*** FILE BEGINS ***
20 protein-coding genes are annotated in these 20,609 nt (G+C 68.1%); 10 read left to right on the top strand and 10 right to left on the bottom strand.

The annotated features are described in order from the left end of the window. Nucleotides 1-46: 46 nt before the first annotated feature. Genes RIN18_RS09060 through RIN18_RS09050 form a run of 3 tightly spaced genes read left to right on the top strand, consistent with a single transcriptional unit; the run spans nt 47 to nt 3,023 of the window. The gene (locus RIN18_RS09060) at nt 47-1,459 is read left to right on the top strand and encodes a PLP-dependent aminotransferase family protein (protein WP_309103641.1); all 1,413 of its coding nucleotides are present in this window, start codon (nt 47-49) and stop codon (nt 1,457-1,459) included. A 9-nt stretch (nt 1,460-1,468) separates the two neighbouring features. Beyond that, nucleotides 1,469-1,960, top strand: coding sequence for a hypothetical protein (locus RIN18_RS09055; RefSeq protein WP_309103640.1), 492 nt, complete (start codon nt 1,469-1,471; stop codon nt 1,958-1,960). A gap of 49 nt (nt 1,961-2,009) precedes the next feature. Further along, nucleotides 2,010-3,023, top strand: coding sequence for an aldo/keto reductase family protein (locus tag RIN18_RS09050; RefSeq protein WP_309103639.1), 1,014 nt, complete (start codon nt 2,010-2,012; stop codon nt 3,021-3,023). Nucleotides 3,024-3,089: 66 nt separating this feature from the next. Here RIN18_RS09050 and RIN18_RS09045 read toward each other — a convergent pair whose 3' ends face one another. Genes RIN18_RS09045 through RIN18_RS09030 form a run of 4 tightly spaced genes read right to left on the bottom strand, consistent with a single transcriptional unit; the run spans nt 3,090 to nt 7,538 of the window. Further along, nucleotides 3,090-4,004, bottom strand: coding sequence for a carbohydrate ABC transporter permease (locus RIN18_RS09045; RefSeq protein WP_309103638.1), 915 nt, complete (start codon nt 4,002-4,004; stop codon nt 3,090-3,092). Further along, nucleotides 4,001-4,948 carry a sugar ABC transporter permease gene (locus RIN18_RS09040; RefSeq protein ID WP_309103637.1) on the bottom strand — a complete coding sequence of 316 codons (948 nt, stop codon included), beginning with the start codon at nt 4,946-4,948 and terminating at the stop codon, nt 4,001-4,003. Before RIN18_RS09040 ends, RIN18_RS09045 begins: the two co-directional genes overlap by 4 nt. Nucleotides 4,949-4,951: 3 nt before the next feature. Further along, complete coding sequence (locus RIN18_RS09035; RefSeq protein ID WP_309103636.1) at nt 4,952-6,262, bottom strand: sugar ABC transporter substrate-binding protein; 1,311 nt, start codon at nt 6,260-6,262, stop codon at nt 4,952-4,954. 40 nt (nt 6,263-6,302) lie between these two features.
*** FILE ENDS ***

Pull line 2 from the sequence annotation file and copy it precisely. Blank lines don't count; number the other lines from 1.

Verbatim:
The annotated features are described in order from the left end of the window. Nucleotides 1-46: 46 nt before the first annotated feature. Genes RIN18_RS09060 through RIN18_RS09050 form a run of 3 tightly spaced genes read left to right on the top strand, consistent with a single transcriptional unit; the run spans nt 47 to nt 3,023 of the window. The gene (locus RIN18_RS09060) at nt 47-1,459 is read left to right on the top strand and encodes a PLP-dependent aminotransferase family protein (protein WP_309103641.1); all 1,413 of its coding nucleotides are present in this window, start codon (nt 47-49) and stop codon (nt 1,457-1,459) included. A 9-nt stretch (nt 1,460-1,468) separates the two neighbouring features. Beyond that, nucleotides 1,469-1,960, top strand: coding sequence for a hypothetical protein (locus RIN18_RS09055; RefSeq protein WP_309103640.1), 492 nt, complete (start codon nt 1,469-1,471; stop codon nt 1,958-1,960). A gap of 49 nt (nt 1,961-2,009) precedes the next feature. Further along, nucleotides 2,010-3,023, top strand: coding sequence for an aldo/keto reductase family protein (locus tag RIN18_RS09050; RefSeq protein WP_309103639.1), 1,014 nt, complete (start codon nt 2,010-2,012; stop codon nt 3,021-3,023). Nucleotides 3,024-3,089: 66 nt separating this feature from the next. Here RIN18_RS09050 and RIN18_RS09045 read toward each other — a convergent pair whose 3' ends face one another. Genes RIN18_RS09045 through RIN18_RS09030 form a run of 4 tightly spaced genes read right to left on the bottom strand, consistent with a single transcriptional unit; the run spans nt 3,090 to nt 7,538 of the window. Further along, nucleotides 3,090-4,004, bottom strand: coding sequence for a carbohydrate ABC transporter permease (locus RIN18_RS09045; RefSeq protein WP_309103638.1), 915 nt, complete (start codon nt 4,002-4,004; stop codon nt 3,090-3,092). Further along, nucleotides 4,001-4,948 carry a sugar ABC transporter permease gene (locus RIN18_RS09040; RefSeq protein ID WP_309103637.1) on the bottom strand — a complete coding sequence of 316 codons (948 nt, stop codon included), beginning with the start codon at nt 4,946-4,948 and terminating at the stop codon, nt 4,001-4,003. Before RIN18_RS09040 ends, RIN18_RS09045 begins: the two co-directional genes overlap by 4 nt. Nucleotides 4,949-4,951: 3 nt before the next feature. Further along, complete coding sequence (locus RIN18_RS09035; RefSeq protein ID WP_309103636.1) at nt 4,952-6,262, bottom strand: sugar ABC transporter substrate-binding protein; 1,311 nt, start codon at nt 6,260-6,262, stop codon at nt 4,952-4,954. 40 nt (nt 6,263-6,302) lie between these two features.